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IN THE NEWS
TOUR OF THE MONTH
ON THIS DAY IN LONDON
22nd January 1967 Born today: Olivia d'Abo, London England, actress (Wonder Years, Single Guy)
22nd January 1946 Punk pioneer Malcolm McLaren was born in Stoke Newington.
22nd January 1927 The first ever live football radio commentary for Arsenal v Sheff Utd.
22nd January 1920 England football manager Sir Alf Ramsey was born in Dagenham.
22nd January 1876 The Royal Aquarium amusement park opened in Westminster.
Harcourt House's Odd Duke
The house built and gambled away in a game of cards.
Location: Harcourt House, Cavendish Square, London
Description: Harcourt House on the East side of Cavendish Square was a famous London mansion for many years in the possession of the Dukes of Portland.
Simon Harcourt experienced a meteoric career spanning several decades, in which he rose from his first position as a barrister in 1683 to become Lord Chancellor to Queen Anne after 1710.
He was elevated to the viscountcy in 1721, at the same time as he began building here. He eventually died here in 1727.
The house was built on land acquired from Edward Harley, Earl of Oxford in the early 1720s. Its construction was begun in 1721 for Earl Harcourt featuring a noble courtyard facing the square, and an imposing ports cochere, with a large garden and wide-spreading trees, plus huge stables, all of which were highly unusual at the time in central London.
Incredibly this noble mansion was gambled away during cards between the third Duke, grandfather of the eccentric peer, and Earl Harcourt.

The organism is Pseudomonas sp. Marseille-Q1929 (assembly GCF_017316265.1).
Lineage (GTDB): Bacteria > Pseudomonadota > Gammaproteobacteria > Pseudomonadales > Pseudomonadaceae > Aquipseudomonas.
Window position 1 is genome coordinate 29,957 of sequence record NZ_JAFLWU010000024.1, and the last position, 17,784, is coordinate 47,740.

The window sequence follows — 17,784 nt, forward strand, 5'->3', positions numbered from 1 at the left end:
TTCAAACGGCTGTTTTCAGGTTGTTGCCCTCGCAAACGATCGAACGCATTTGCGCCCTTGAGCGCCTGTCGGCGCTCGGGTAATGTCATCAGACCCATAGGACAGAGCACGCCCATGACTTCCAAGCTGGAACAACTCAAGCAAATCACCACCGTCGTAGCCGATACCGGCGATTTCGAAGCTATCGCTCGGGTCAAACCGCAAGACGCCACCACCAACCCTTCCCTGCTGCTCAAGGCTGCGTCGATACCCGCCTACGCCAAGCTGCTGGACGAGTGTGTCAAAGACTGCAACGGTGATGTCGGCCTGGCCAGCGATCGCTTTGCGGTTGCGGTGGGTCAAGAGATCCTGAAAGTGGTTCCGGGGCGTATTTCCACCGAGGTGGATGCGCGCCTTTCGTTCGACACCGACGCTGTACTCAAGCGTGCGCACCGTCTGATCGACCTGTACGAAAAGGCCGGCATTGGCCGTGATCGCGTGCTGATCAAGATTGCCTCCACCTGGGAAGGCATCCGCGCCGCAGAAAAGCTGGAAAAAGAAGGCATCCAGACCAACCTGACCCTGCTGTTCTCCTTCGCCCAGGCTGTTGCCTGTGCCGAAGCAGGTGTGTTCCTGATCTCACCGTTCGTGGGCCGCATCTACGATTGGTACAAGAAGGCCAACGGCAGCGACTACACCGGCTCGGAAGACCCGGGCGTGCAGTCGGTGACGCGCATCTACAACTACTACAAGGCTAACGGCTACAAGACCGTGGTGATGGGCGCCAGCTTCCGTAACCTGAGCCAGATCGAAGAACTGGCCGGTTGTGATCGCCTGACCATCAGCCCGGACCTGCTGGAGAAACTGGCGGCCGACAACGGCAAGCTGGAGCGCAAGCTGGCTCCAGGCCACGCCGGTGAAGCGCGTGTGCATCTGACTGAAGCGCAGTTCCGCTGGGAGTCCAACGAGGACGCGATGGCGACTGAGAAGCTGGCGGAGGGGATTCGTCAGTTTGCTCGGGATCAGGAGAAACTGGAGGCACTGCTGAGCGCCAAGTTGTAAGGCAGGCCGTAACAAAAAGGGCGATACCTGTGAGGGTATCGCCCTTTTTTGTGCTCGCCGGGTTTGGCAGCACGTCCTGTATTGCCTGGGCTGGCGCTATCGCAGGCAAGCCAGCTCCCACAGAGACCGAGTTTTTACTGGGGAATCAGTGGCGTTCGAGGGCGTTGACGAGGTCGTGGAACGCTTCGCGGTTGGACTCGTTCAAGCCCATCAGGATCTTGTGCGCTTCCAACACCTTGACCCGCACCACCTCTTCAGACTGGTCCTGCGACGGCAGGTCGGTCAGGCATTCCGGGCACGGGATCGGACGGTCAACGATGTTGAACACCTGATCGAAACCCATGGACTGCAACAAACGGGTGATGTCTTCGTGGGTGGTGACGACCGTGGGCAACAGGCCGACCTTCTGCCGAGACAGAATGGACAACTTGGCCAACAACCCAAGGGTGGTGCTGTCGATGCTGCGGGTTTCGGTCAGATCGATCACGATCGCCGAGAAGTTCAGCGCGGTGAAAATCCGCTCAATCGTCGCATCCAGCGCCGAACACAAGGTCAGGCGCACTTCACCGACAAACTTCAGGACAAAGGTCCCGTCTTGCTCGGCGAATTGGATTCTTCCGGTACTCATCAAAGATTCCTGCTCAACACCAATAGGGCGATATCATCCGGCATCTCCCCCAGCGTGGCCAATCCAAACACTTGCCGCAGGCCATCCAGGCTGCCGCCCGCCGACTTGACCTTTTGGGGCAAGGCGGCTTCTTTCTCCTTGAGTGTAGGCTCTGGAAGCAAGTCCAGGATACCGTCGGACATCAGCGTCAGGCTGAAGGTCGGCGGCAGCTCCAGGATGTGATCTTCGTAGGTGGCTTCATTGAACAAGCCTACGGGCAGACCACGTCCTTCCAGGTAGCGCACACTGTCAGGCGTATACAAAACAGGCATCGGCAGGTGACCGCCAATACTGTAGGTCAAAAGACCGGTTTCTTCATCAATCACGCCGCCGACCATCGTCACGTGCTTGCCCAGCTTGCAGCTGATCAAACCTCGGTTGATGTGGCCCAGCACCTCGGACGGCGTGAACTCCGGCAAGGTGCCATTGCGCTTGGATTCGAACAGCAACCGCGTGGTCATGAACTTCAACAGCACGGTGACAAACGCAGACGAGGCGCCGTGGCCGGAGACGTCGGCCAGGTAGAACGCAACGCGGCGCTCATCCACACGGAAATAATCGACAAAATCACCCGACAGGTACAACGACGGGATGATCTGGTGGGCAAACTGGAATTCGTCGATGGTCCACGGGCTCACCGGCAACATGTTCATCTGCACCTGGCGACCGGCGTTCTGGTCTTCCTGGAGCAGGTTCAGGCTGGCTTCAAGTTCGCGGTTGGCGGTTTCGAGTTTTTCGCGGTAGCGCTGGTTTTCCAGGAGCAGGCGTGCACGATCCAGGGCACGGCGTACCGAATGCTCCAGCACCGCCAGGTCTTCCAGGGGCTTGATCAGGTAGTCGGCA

During the occupancy of the eccentric fifth Duke, William John Cavendish Bentinck Scott, he enclosed the garden with a gigantic screen of ground-glass, extending for 200 feet on each side and 80 feet high. His object in having this screen constructed was to prevent the residents of neighbouring Henrietta and Wigmore Street from viewing the garden.
He was exceptionally shy and often would ensure people were avoided at all costs, for example, when moving from his carriage into the house here, his servants would be sent elsewhere so as not to gaze upon him.
The gamble for Harcourt House was commuted into a leasehold tenancy by the intervention of the lawyers, who declared that the ownership of the mansion could not be separated from the rest of the estate.
In more recent years the leasehold interest was purchased by the Earl of Breadalbane, and on its expiration, it eventually came to Sir William Harcourt, the statesman, and in August, 1904, was offered for sale. The site of the beautiful garden, with its screen and stables, was purchased by the Post-office authorities.